Luck was liberated by Soviet troops in the beginning of February, 1944, and the Germans were expelled from their village. Although she was now free and the first days after the liberation looked like the end of a nightmare, she could not be happy, different from everybody else around. She wanted to visit her brother Moniek now that the Germans were no longer a danger, so she went to the house of the old German lady that had hidden him.
Before she reached the house, one of the neighbors came and told her that, as soon as the German lady learned that their family had been exterminated, she took Moniek and delivered him to the Nazis. Her world was again in ruins, but what could she do?
She decided to go to Luck, but did not find any of her relatives. Few Jews had survived in Luck and many of them were still afraid to leave their hiding places. The few Jews that she met told her what had happened to the group of Jewish men that had been summoned to forced labor when the Germans occupied Luck: they had all been executed, including her father and her uncle. The Jews that had remained in the ghetto had suffered miserably in the winter, dying of famine and sickness, until the day of the great slaughter. Those who had been sent to slave labor camps had rebelled when they realized that the Nazis were going to execute them; they had fought bravely and died as heroes.
Miriam went to see the daughter of the Protestant pastor, who recognized her and told her that her uncle’s sewing machine was there and she could take it back as soon as she wanted. She could not find Bolka, Aunt Anna’s former maid. She had gone somewhere else and her house was empty. She then decided to go to the office of the NKVD, the Soviet Police, and told them what the old German lady had done to her brother Moniek. They told her they would arrest the German lady, but how would she know this was true?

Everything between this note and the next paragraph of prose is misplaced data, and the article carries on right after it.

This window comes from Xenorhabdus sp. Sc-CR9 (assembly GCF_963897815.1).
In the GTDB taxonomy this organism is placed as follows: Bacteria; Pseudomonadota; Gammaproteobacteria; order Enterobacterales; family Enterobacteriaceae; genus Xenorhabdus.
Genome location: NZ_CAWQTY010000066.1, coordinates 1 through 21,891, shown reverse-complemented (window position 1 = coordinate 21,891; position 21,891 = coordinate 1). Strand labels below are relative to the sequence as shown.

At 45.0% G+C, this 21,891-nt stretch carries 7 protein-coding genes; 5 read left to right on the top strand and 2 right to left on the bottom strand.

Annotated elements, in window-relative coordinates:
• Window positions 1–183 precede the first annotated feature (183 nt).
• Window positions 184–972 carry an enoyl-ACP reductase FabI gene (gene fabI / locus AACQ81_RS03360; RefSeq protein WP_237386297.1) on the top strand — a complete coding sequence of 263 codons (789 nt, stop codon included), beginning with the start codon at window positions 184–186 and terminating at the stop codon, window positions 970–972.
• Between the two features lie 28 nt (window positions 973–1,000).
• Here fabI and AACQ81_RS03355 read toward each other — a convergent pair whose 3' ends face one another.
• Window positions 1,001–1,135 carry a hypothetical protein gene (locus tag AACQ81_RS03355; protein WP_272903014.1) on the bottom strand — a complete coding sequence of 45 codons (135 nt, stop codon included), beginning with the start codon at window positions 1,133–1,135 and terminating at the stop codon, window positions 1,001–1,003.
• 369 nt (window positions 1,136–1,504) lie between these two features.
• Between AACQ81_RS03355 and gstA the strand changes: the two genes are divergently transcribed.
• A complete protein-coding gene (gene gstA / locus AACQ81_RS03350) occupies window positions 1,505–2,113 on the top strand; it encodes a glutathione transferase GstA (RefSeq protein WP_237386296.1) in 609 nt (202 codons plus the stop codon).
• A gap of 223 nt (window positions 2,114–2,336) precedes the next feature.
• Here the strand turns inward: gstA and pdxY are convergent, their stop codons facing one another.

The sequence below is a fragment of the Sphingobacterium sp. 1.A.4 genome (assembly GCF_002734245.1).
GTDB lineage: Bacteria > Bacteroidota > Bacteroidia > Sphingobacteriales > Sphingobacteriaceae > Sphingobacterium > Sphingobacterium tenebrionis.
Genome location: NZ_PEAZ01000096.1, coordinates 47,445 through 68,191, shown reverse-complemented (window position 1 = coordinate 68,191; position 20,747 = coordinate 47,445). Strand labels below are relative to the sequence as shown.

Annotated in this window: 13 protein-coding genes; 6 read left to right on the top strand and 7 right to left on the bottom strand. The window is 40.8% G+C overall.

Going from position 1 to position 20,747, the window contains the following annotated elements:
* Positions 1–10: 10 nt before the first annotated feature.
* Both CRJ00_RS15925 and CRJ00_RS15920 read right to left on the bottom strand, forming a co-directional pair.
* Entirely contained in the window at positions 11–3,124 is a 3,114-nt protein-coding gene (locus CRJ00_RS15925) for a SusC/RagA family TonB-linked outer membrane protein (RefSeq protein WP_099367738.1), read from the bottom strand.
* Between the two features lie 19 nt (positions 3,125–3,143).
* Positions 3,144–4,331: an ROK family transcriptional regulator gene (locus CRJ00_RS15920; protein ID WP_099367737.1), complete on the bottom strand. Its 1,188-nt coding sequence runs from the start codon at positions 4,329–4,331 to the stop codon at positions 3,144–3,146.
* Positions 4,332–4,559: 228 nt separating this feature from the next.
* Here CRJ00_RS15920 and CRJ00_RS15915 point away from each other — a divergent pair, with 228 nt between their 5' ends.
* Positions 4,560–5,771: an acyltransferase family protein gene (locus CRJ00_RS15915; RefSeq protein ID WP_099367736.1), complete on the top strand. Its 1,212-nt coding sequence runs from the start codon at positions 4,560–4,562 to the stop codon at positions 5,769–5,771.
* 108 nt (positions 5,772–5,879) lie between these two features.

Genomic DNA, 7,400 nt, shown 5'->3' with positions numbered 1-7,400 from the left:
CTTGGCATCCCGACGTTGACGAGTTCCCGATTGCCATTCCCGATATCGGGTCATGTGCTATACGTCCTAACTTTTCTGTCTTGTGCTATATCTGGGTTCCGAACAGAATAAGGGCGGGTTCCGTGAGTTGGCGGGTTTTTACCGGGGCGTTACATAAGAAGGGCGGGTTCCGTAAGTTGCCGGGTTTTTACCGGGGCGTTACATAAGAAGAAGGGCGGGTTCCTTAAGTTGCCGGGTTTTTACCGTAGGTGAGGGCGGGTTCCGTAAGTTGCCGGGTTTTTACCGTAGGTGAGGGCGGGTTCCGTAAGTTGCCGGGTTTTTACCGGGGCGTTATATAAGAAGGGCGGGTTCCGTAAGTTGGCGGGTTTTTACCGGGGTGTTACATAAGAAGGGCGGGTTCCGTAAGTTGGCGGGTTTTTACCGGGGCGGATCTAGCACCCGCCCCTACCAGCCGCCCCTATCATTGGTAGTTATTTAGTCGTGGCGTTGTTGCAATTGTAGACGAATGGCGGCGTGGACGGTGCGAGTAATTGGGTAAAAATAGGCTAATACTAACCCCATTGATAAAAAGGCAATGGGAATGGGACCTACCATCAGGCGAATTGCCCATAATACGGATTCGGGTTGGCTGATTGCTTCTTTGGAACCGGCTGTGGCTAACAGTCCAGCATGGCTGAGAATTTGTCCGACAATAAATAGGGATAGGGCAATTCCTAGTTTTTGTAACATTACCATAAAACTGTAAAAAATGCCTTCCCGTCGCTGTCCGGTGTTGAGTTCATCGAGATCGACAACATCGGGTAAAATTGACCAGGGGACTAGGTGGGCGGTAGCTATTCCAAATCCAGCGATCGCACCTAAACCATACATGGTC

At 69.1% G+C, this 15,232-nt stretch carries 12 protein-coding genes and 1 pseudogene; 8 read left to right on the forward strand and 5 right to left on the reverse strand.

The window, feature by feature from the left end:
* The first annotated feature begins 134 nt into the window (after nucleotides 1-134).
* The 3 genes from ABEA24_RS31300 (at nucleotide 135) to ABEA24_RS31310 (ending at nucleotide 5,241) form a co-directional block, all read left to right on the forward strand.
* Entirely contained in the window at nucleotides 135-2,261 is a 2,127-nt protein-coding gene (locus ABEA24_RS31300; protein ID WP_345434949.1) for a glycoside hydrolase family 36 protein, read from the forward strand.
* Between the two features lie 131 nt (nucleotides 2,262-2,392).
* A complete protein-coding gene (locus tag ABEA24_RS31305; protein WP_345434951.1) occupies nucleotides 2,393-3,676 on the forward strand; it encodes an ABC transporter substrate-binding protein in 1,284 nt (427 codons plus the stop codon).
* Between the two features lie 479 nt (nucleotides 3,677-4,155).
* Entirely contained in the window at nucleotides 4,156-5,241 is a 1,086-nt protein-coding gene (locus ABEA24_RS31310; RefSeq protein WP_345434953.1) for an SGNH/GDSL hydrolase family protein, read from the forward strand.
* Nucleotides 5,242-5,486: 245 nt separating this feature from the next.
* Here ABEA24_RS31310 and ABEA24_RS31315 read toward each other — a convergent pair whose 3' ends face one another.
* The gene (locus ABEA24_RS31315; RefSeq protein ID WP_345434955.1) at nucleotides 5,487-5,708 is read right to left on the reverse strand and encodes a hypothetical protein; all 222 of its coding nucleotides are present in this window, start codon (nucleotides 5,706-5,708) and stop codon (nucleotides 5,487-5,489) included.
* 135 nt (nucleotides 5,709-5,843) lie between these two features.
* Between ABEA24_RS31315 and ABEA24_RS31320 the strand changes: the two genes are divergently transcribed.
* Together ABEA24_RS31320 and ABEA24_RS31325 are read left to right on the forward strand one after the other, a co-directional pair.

Miriam also requested from the Russian authorities the house of her uncle in Kopaczówka, but it had been occupied by other families. She and Stefcia, who desired to be independent from her in-laws, moved to her uncle and aunt’s former room – the only one available. A Jewish Russian soldier helped her to go to the houses of the villagers that had hidden her uncle’s valuable objects at the beginning of the war. Some of them did not want to return anything, but when the soldier threatened to come back with NKVD guards, they gave up the hidden goods, or at least part of them. All the while, she was aware that other surviving Jews who had attempted to recover their belongings or houses had been killed by the new occupants.
Meanwhile, she got back to school – the only Jewish child in the school.
Many solitarian Jews who had survived the Nazi occupation came to live in Kopaczówka; some of them lived together in the same house. One of them told her that some Jews had hidden themselves in the same forest of her family’s bunker; they had come and buried her family in the bunker at night.
One day, Stefcia’s husband returned from the Army. However, he did not stay for long, after having made his mind to return to Russia.
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